The Foreign Language Learning Potential of Video Games: FL Games as Cross-Cultural Texts, Narratives, and Artifacts

The Foreign Language Learning Potential of Video Games: FL Games as Cross-Cultural Texts, Narratives, and Artifacts

Karim Hesham Shaker Ibrahim (Miami University, USA)
DOI: 10.4018/978-1-5225-5463-9.ch009
OnDemand PDF Download:
No Current Special Offers


Recently video/digital games have grown into ubiquitous problem-solving activities and social practices that engage a fast-growing number of foreign language (FL) learners. And despite the fast growth of the gaming industry, most of the industry is based in North America, and most commercial video games are available primarily in a few Western or Asian languages. As a result, tens of thousands of gamers worldwide play commercial video games in a foreign language due to the immersive, engaging, and entertaining experience that these games offer. In addition to the recreational appeal of digital games, various studies in the field of computer-assisted language learning (CALL) have demonstrated the potential of digital gaming to promote FL use and learning. Therefore, this chapter proposes the use of commercial English video games as intercultural texts, narratives, and cultural products to promote FL learning.
Chapter Preview


Video/digital games have grown into sophisticated and engaging problem-solving activities that have their own literacy practices, affinity spaces, and online virtual communities (e.g. Gee, 2004). To elaborate, modern video games have developed in content and design as dynamic multimodal texts (Apperley & Beavis, 2011) that situate gameplay in sophisticated narratives, realistic graphics, and rich linguistic content. They typically use this linguistic content as in-game discourse to communicate their rules to players, and situate these discourse in the embodied context of gameplay (Gee, 2004). Besides using language to communicate their rules, most online games offer communication channels to facilitate collaborative interaction between players from all over the world in multiplayer gaming (Zheng, Newgarden, & Young, 2012). Also, the increasing popularity of video games worldwide has created cross-cultural online gaming communities that have their own literacy practices, and that generate thousands of game-related texts in the form of strategy guides, fan-fiction, and game reviews. In addition, video games can be viewed as cultural products that reflect the cultural values and practice of their designers and the literacy practices of the activities they simulate (Reinhardt, 2012). As a result, various studies have examined the potential of digital games to promote FL learning and literacy. The findings of these studies suggest that digital games could promote intercultural and multilingual communication (e.g. Newgarden & Zheng, 2016), collaborative social interaction (e.g. Peterson, 2012), FL literacy development (e.g. Benson & Chik, 2010), and situated FL use and socialization (e.g. Zheng, Young, Wagner, & Brewer, 2009a).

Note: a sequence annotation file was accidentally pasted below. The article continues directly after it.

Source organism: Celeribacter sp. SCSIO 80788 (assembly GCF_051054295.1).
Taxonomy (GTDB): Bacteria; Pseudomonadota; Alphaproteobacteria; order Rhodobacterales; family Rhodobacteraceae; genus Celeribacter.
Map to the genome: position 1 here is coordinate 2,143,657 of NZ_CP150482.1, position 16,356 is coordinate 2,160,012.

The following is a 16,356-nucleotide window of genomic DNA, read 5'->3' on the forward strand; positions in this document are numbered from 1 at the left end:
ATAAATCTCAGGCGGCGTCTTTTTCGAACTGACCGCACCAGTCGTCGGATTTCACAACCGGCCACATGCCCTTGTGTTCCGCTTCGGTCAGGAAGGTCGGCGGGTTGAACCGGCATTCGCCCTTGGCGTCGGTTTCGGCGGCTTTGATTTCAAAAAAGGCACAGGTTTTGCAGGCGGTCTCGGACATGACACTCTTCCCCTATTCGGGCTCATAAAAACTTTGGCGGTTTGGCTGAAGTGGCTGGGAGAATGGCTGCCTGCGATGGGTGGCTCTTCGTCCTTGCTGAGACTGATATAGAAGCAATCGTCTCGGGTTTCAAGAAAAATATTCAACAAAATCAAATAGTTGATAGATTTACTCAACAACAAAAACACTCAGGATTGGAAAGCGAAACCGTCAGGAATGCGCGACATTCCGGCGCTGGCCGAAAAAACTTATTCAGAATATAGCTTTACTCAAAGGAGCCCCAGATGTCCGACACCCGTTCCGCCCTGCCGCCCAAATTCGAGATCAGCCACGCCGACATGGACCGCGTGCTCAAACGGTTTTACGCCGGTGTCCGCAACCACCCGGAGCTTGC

Besides demonstrating the strong FL learning potential of digital games for FL, the literature has also demonstrated that a large number of FL learners engage in FL digital gaming activities, and that FL gaming can involve active FL use to manage and/or coordinate gameplay. For instance, in a qualitative study, Piirainen-Marsh and Tainio (2009) investigated the interaction between two ESL Finnish players in the course of playing the role-playing game Final Fantasy X (Square Enix, 2001), and found that the players attended to, capitalized on, and appropriated in-game FL discourse to express their engagement with the game and competence in managing gameplay. Also, in another qualitative study, Chick (2011) investigated FL use and learning in the out-of-class gaming practices of ten EFL Chinese gamers, and found that gameplay offered participants the autonomy to practice English to manage gameplay. In light of these findings, video games can be viewed as cross-cultural artifacts that engage an increasing number of FL learners in extended, immersive, and purposeful, FL use; and thus, can offer valuable opportunities for FL learning. This chapter will focus on harnessing the potential of video games as class as cross-cultural FL texts (e.g. Benson & Chik, 2010), narratives (e.g. Calleja, 2007), and cultural products (e.g. Reinhardt, 2012) to promote FL practice and learning.

This chapter will open with a review of the literature on game-based FL learning to demonstrate the learning potential of digital games. Then, video games will be conceptualized as cross-cultural texts, narratives, and artifacts. After that different approaches to integrating digital-games, as cross-cultural texts, narratives, and artifacts in FL learning classrooms, will be discussed and illustrated with examples. Finally, the chapter will close with a discussion of guidelines for selecting commercial video games for instructional purposes.

Complete Chapter List

Search this Book: